Core Values of Engineered Spirits

I did my share of farming when I was a young man and it is hard work. Farming, though, is not a talent for me. I discovered one talent I did have, though: cooking. I learned to cook by necessity, since my mom and dad had to work and I liked to eat. 

And not just eat. There is a way to cook that I have to equate to music. A person can play music, but a musician can make magic. I ate well.

Thus, I learned through my grandmother, aunts, mother and my dad, how to prepare food. And not just from the grocery store. We raised hogs, beef, chickens, and we hunted. That’s a plethora of things to eat,  along with a half-acre garden that produced enough green beans, tomatoes, okra, cucumbers/pickles, etc. for 12 people to eat throughout the year. And since I was the oldest grandchild, I was there helping with all of it.  

Working daily with the women in my family made me understand how hard they worked while my dad and uncles were away. It was from those ladies I learned there is no time to sit around, waiting to be told what to do. There is a lot of stuff to be done, so we all have to work together.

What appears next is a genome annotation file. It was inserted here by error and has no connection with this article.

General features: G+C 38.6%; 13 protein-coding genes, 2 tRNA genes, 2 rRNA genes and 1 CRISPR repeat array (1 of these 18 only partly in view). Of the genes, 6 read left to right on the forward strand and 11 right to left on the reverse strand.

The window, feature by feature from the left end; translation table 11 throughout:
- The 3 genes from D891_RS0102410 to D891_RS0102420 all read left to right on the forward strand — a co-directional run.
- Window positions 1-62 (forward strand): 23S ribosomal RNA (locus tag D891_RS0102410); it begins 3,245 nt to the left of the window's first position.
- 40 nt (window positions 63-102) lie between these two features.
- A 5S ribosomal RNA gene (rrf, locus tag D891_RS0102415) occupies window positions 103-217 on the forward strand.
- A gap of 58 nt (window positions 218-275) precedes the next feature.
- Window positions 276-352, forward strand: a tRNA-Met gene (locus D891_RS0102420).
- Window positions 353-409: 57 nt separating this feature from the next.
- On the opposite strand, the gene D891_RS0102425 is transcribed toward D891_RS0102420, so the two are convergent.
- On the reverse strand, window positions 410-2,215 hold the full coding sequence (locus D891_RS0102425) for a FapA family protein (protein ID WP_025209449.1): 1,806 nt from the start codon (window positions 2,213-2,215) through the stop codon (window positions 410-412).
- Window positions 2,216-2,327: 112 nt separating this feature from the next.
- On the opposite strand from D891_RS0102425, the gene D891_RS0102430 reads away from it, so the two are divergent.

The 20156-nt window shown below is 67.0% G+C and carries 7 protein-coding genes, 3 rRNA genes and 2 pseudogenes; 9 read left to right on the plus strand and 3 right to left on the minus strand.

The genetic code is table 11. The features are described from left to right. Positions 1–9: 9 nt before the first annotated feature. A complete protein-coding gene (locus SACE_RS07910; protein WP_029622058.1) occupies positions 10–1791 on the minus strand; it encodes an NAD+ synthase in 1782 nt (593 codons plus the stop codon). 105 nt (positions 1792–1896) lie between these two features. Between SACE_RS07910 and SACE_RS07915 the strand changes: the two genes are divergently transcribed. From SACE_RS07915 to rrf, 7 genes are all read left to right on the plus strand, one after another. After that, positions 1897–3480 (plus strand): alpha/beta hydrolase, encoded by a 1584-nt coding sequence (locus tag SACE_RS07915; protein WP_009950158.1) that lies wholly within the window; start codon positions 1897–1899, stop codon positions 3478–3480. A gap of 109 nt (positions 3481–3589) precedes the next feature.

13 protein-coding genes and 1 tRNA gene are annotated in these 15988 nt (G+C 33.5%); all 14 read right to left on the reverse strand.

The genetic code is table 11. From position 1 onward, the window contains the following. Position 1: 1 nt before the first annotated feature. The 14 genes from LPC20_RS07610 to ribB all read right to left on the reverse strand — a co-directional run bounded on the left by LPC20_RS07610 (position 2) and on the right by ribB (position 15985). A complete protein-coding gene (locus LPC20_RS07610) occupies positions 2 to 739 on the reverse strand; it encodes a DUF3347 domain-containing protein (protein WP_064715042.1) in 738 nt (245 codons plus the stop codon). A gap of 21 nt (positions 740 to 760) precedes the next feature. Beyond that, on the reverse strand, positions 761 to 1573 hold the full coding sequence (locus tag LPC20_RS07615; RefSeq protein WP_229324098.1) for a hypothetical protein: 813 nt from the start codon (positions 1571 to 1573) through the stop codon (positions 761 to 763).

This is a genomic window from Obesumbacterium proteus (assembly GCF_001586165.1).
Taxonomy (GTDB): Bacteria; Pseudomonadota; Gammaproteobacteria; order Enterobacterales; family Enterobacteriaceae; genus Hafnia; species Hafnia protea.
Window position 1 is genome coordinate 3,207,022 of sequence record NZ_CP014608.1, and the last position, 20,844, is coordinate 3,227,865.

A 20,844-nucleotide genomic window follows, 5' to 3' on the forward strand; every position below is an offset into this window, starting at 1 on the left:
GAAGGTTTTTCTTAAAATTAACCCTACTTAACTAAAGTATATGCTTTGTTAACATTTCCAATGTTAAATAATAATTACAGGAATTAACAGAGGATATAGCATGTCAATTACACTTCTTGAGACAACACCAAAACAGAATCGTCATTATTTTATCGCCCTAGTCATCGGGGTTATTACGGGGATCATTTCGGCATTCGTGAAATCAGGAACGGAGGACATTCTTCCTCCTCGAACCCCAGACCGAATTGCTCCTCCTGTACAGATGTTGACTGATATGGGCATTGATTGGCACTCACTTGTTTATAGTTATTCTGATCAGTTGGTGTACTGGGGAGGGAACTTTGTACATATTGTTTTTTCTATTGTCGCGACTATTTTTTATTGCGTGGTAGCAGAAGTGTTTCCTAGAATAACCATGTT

They made me think beyond myself and they taught me how to be polite. I knew they’d be there for me if I needed them, but they’d also teach me a lesson if I didn’t act like somebody.  Selflessness and caring about others and their well-being was something I witnessed first-hand everyday. The women of my family taught me to think of others, to be aware of unspoken needs and, in general, how to live a life that helps others see they are appreciated and how they can give of themselves as well.

So, here’s the start of being somebody. A way to put those cooking skills to use, to be with family and to share experiences. Working with your family is a bond difficult to describe. No one is getting paid at the end of the day, but you have food canned, so you can have green bean casserole at Christmas, wood in the wood pile so you’ll  be warm, and lessons you’ll take with you to share with everyone you meet on the road back home.

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